An ex-NVIDIA engineer that had a patent concerning high compression rate texture mapping attempted to attack an open-source project for supposedly violating this patent related to software graphics texture compression. The open-source software in question is Crunch and it's written by a Valve Software developer.
Leading up to learning about the Valve Linux SIGGRAPH presentation
, a Phoronix reader tipped me off that the presenter, Rich Geldreich of Valve, faced a recent patent battle with a former NVIDIA developer.
Doug Rogers, someone that worked at NVIDIA for nearly a decade within their developer relations group on texture compression tools and other projects, has a patent concerning "High Compression Rate Texture Mapping" and originally he had issue with an open-source program violating this patent of his, which is detailed at USPTO.gov
The former NVIDIA employee filed a patent violation notice with the Valve Software developer over Crunch
, an open-source library for handling DXTc compression. Crunch isn't a commercial project but released under the ZLIB license since last year. Gelreich details the project and the patent violation on his blog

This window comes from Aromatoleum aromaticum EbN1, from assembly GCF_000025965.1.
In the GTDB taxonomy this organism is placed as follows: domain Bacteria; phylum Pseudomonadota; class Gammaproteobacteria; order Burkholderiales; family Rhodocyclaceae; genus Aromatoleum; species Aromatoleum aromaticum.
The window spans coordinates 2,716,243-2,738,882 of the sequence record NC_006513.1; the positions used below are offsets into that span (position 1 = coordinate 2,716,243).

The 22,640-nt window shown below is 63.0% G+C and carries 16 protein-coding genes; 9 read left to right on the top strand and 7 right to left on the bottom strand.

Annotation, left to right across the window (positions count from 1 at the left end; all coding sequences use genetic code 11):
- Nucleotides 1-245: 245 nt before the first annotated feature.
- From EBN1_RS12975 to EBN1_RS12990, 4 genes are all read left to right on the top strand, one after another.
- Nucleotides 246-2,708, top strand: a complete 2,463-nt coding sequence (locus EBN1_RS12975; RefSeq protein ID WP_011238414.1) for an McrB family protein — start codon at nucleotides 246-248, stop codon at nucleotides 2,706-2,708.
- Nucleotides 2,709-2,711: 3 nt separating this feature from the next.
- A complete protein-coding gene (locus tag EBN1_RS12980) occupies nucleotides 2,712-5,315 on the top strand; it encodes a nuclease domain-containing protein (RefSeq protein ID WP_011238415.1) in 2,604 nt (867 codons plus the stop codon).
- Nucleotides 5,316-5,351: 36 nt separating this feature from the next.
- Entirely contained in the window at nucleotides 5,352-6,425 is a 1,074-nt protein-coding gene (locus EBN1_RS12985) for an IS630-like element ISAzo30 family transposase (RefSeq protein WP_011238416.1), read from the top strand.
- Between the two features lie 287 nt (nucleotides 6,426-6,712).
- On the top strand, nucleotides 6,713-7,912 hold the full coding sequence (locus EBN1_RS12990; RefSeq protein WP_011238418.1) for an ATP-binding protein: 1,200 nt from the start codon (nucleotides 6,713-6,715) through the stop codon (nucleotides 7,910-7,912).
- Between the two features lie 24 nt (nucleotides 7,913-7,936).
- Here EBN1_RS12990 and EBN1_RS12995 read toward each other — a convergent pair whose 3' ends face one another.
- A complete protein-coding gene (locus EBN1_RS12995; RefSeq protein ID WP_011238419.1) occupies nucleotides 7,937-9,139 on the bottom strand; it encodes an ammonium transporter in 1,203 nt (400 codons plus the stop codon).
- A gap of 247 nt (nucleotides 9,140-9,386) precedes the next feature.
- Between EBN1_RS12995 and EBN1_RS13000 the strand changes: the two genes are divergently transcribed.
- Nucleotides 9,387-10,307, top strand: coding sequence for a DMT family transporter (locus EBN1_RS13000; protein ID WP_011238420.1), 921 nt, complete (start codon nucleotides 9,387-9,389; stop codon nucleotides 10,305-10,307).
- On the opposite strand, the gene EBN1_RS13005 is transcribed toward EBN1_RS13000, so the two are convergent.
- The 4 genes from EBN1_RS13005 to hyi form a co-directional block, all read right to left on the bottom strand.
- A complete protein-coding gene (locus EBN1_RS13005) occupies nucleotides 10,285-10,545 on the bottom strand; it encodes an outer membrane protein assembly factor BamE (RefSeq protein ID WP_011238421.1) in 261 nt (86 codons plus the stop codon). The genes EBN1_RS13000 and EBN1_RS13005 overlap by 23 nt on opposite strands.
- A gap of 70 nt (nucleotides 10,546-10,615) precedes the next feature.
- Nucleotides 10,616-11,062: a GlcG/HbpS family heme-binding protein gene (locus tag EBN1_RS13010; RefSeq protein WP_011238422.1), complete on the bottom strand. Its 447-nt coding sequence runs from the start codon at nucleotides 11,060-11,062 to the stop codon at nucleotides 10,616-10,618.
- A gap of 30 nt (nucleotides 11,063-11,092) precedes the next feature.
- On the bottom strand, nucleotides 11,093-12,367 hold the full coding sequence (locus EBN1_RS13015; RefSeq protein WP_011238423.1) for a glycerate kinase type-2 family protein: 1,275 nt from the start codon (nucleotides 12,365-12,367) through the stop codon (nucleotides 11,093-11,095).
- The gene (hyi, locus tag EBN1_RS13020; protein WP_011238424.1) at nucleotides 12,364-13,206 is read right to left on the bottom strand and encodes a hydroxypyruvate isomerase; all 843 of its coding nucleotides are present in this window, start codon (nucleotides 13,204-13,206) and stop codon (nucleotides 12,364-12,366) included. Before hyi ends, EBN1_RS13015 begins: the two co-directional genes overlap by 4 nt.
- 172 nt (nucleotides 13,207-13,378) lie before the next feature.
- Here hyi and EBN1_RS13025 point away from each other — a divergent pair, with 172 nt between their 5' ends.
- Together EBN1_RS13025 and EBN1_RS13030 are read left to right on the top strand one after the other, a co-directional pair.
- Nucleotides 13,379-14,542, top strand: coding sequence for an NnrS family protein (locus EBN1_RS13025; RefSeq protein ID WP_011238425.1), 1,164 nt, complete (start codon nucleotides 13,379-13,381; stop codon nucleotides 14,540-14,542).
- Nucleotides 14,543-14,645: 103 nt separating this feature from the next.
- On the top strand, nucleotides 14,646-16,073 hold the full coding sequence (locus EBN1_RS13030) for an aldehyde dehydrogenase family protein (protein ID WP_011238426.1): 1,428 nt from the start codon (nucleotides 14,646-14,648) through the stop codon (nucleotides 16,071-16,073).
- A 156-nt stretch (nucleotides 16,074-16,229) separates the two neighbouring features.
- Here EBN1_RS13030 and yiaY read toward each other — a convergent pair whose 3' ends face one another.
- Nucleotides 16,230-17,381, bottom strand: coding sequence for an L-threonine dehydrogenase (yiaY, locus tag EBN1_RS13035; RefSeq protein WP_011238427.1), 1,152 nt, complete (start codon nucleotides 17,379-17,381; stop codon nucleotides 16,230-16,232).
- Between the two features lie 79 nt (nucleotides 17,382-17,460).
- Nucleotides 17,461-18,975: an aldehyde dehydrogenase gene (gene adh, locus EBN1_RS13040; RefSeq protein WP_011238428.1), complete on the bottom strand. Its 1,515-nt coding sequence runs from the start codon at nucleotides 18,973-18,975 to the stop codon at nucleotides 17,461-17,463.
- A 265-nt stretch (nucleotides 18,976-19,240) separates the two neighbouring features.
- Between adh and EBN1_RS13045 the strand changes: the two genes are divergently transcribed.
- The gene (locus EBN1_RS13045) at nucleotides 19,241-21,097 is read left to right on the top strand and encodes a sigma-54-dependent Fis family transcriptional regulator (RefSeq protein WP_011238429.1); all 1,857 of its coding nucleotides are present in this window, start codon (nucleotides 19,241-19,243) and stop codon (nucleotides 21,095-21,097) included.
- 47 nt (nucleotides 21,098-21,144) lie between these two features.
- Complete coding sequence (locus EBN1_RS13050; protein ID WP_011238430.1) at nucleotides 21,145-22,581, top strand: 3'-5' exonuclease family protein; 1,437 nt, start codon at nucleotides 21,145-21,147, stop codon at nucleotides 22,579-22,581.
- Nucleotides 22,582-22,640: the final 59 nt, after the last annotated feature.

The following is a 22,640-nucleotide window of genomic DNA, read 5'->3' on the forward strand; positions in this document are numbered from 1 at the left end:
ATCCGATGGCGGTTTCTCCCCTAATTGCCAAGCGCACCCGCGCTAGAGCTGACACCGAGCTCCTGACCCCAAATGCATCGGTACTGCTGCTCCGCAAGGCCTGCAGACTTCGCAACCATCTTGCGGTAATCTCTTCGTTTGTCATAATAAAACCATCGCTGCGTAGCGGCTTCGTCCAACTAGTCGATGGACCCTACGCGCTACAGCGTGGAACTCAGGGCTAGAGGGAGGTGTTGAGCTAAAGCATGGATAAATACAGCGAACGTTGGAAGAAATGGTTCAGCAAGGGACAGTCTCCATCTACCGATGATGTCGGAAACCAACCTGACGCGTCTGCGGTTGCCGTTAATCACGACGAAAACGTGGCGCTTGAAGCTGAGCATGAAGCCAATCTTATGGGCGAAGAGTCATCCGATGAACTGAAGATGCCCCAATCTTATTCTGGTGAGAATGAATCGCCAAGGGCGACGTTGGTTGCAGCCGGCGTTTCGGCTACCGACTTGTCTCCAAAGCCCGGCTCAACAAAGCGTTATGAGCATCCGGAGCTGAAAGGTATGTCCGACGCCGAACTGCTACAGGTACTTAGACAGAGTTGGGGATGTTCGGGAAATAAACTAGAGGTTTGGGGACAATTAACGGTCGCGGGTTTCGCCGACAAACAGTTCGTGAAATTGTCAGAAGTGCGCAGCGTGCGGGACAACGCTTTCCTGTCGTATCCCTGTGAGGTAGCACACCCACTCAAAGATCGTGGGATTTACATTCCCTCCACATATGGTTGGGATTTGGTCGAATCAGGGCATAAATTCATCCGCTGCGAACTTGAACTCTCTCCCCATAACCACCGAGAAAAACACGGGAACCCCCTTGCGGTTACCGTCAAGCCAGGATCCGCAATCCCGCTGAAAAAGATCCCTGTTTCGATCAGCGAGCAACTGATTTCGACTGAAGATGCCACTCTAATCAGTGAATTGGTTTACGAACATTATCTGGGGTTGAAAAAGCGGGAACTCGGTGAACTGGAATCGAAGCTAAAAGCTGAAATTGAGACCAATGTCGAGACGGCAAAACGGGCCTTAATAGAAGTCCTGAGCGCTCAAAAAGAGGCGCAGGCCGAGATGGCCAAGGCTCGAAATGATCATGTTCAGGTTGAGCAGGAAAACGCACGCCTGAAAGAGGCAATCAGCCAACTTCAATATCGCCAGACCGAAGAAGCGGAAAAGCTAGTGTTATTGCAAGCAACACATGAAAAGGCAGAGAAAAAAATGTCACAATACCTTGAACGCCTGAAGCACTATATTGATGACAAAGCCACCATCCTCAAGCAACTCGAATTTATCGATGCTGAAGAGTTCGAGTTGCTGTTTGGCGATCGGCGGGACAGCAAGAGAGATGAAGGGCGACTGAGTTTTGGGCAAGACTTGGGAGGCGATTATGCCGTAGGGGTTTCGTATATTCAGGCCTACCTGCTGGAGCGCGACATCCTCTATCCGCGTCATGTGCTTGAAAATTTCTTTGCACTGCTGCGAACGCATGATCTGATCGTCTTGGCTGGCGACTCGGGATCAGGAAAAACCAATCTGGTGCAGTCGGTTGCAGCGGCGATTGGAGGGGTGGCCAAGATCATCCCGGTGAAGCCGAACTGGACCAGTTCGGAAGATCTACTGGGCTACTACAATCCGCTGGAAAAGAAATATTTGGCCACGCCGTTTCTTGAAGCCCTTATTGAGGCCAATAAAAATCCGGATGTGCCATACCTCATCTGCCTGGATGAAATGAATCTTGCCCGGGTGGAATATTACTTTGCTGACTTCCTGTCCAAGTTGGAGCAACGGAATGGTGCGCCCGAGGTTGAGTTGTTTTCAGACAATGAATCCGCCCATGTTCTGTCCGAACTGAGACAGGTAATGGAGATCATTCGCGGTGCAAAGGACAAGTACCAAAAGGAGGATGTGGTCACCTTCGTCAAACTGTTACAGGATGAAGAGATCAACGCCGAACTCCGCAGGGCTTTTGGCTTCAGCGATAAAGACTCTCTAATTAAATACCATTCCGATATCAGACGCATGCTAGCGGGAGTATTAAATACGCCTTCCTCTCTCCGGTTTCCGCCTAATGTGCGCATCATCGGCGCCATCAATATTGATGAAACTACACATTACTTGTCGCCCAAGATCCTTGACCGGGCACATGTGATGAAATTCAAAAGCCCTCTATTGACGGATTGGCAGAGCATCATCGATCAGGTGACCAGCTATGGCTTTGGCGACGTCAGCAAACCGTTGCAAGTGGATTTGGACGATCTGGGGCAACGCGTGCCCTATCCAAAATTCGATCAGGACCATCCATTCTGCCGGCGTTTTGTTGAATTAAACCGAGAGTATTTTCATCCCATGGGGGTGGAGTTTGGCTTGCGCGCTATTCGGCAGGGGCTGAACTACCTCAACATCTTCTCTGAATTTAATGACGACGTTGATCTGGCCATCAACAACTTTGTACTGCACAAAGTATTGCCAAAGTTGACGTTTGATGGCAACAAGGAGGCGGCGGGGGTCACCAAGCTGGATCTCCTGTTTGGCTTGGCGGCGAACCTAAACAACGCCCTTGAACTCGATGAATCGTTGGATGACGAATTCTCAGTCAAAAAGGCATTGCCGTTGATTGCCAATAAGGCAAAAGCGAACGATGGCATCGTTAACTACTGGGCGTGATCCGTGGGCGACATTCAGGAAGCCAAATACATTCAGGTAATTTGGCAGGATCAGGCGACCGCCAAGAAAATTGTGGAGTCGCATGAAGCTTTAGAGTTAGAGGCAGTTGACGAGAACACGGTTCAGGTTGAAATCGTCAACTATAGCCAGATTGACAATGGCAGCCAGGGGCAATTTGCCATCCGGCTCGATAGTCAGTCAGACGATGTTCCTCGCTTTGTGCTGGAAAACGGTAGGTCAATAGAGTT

The good news is that it looks like the ex-NVIDIA engineer has caved under pressure and will grant patent immunity to open-source projects. From Doug's blog
, "I have heard you and I am granting the open source community immunity from this patent."
Rich Geldreich is also calling for video card vendors to create new open texture compression formats that are GPU-friendly and easy to use for both compression and decompression. Hopefully if Valve fully gets behind this open-source texture compression/decompression initiative, there will be some progress, but it would still be a ways out and there still will be a lot of software dependent upon S3TC/DXTc.
Going back to my conversations with Gabe Newell when out at Valve's headquarters in April, he found it extremely silly and frustrating (it was news to him when I told him open-source GPU drivers don't have S3TC texture compression support by default due to patent fears) that the open-source graphics drivers were limited by patent fears. It will be interesting to see what else Valve decides to do in this area...